WIPO Arbitration and Mediation Center

ADMINISTRATIVE PANEL DECISION

Carrefour SA v. Marie Poirier

Case No. D2021-2509

1. The Parties

The Complainant is Carrefour SA, France, represented by IP Twins, France.

The Respondent is Marie Poirier, France.

2. The Domain Name and Registrar

The disputed domain name <crfp8-carrefour.com> (the “Domain Name”) is registered with Register SPA (the “Registrar”).

3. Procedural History

The Complaint was filed with the WIPO Arbitration and Mediation Center (the “Center”) on August 3, 2021. On August 3, 2021, the Center transmitted by email to the Registrar a request for registrar verification in connection with the Domain Name. On August 4, 2021, the Registrar transmitted by email to the Center its verification response disclosing registrant and contact information for the Domain Name which differed from the named Respondent and contact information in the Complaint. The Center sent an email communication to the Complainant on August 12, 2021, providing the registrant and contact information disclosed by the Registrar, and inviting the Complainant to submit an amendment to the Complaint. The Complainant filed an amended Complaint on August 12, 2021.

The Center verified that the Complaint together with the amended Complaint satisfied the formal requirements of the Uniform Domain Name Dispute Resolution Policy (the “Policy” or “UDRP”), the Rules for Uniform Domain Name Dispute Resolution Policy (the “Rules”), and the WIPO Supplemental Rules for Uniform Domain Name Dispute Resolution Policy (the “Supplemental Rules”).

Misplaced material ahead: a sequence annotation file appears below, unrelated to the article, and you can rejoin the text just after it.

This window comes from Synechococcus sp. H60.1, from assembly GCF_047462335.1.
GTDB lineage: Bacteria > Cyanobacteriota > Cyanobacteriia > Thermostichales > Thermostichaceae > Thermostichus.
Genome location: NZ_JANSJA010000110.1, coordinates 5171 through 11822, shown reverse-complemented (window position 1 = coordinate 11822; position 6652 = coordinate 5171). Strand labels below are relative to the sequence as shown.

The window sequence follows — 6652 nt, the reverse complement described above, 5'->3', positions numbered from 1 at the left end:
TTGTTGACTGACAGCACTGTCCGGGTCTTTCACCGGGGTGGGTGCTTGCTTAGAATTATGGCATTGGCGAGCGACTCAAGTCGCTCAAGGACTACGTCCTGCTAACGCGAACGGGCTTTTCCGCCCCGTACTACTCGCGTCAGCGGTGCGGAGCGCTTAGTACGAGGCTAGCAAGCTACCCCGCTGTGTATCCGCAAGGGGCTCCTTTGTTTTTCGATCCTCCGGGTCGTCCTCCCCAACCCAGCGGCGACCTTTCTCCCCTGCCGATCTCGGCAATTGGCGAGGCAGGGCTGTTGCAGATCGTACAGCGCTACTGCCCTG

In accordance with the Rules, paragraphs 2 and 4, the Center formally notified the Respondent of the Complaint, and the proceedings commenced on August 24, 2021. In accordance with the Rules, paragraph 5, the due date for Response was September 13, 2021. The Respondent did not submit any response. Accordingly, the Center notified the Respondent’s default on October 4, 2021.

The Center appointed Vincent Denoyelle as the sole panelist in this matter on October 12, 2021. The Panel finds that it was properly constituted. The Panel has submitted the Statement of Acceptance and Declaration of Impartiality and Independence, as required by the Center to ensure compliance with the Rules, paragraph 7.